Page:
agree to pay attorneys’ fees to the prevailing party for breach of the forum-selection
clause. Second, MasterBrand waived its right to pursue attorneys’ fees because it failed
to ask for them in its counterclaim.
MasterBrand is entitled to recover as damages the “loss actually suffered as a
result of the breach.” Fischer v. Heymann, 12 N.E.3d 867, 871 (Ind. 2014). Recoverable
damages include the “natural, foreseeable and proximate consequence of the breach.”
Fowler v. Campbell, 612 N.E.2d 596, 603 (Ind. Ct. App. 1993). Attorneys’ fees are a
natural and foreseeable consequence of litigating a motion to transfer based on a valid
forum-selection clause. See Ball v. Versar, Inc., 454 F.Supp.2d 783, 809 (“It is eminently
foreseeable that a breach of [a forum selection] clause may require the expenditure of
attorney fees and other costs to enforce it by securing the dismissal or transfer of a
lawsuit or other proceeding.”).
Furthermore, MasterBrand’s counterclaim requests the court to award damages,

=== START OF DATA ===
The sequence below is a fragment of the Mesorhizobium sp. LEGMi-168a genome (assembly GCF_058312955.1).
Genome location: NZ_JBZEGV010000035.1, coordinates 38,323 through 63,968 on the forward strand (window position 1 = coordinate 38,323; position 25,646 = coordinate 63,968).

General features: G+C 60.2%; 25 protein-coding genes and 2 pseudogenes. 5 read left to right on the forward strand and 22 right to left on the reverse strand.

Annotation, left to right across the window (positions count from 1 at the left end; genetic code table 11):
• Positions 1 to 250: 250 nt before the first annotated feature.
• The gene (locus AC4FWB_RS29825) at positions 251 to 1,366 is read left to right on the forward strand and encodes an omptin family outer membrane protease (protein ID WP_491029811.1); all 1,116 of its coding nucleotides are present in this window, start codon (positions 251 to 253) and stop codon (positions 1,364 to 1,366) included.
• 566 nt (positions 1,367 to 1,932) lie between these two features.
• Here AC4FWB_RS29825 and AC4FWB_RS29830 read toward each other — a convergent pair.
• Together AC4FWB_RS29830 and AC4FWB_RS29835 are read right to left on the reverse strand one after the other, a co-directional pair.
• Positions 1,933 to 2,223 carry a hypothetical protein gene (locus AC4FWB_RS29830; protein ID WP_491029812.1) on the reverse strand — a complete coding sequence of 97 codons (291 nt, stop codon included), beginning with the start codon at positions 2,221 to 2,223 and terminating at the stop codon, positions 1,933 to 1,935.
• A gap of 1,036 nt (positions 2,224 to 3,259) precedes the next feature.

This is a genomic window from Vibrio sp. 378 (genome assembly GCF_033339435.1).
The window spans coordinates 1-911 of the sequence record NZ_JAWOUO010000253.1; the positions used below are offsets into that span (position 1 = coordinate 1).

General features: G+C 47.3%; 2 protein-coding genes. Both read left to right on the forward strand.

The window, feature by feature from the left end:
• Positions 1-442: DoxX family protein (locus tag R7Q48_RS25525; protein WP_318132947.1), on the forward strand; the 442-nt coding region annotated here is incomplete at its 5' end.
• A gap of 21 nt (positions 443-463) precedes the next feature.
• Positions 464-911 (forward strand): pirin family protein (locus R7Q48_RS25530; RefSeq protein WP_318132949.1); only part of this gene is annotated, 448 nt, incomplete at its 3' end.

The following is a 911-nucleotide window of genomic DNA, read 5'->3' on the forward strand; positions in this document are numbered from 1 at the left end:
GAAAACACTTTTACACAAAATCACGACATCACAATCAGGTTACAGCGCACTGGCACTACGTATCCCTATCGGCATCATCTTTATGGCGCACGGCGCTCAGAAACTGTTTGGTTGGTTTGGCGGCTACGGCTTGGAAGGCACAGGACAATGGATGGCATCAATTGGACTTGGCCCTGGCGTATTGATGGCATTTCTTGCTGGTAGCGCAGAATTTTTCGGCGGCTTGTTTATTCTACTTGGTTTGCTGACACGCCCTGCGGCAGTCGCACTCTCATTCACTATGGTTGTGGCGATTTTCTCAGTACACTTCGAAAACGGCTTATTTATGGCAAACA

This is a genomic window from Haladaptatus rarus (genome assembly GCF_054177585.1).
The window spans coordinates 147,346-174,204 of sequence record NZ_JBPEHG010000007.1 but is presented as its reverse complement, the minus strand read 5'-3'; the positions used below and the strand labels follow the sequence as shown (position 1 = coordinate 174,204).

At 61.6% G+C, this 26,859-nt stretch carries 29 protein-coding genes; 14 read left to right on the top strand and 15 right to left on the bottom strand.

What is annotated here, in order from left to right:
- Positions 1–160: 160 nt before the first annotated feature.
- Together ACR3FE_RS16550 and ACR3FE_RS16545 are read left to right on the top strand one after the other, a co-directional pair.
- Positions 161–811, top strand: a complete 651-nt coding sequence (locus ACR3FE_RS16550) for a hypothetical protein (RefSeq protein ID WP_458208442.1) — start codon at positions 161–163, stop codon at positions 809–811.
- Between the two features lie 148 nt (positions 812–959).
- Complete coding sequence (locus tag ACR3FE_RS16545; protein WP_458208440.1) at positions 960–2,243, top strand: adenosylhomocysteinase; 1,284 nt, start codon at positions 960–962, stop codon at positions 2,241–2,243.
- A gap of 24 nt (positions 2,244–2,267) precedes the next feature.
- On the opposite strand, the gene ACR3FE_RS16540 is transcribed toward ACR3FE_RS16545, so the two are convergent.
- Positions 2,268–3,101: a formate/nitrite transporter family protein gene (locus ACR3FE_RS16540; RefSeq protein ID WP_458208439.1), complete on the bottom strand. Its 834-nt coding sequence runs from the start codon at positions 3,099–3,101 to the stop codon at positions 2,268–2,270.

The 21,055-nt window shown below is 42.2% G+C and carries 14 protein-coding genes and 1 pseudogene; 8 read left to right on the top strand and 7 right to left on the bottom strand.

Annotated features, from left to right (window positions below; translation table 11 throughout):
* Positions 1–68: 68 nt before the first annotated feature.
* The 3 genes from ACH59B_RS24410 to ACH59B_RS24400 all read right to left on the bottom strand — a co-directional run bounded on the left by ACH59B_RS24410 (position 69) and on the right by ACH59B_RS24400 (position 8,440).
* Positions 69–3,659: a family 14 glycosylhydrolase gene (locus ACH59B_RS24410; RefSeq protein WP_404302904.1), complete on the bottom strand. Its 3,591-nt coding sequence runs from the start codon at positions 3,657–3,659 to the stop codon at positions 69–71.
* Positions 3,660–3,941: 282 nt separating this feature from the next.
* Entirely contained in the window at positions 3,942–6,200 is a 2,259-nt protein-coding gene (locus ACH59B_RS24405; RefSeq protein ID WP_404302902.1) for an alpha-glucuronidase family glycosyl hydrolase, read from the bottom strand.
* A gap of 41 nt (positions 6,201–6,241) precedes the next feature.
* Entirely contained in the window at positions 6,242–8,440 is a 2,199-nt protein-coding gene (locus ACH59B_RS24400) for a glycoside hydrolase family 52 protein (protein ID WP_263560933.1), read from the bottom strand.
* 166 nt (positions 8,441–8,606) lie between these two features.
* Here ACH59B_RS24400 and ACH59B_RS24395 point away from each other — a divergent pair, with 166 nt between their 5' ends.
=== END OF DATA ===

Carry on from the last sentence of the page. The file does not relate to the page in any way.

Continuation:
costs, and other legal and equitable relief. (Counterclaim, Count 1, Request for Relief).
As just discussed, attorneys’ fees are an element of MasterBrand’s damages for breach of
the forum-selection clause. Therefore, MasterBrand may recover its attorneys’ fees as a
result of Rogovsky’s breach.
The court finds Rogovsky breached the Agreement and, as a result, MasterBrand
suffered damages, including the attorneys’ fees paid to enforce the forum-selection
clause. Therefore, MasterBrand’s Motion for Summary Judgment (Filing No. 97) is
GRANTED. MasterBrand is ORDERED to submit evidence relating to its attorneys’
fees and costs on or before December 1, 2016. Rogovsky may file a response on or
before December 15, 2016, and MasterBrand may file a reply on or before December 22,
SO ORDERED this 31st day October 2016.
RICHARD L. YOUNG, CHIEF JUDGE
United States District Court
Southern District of Indiana
Distributed Electronically to Registered Counsel of Record.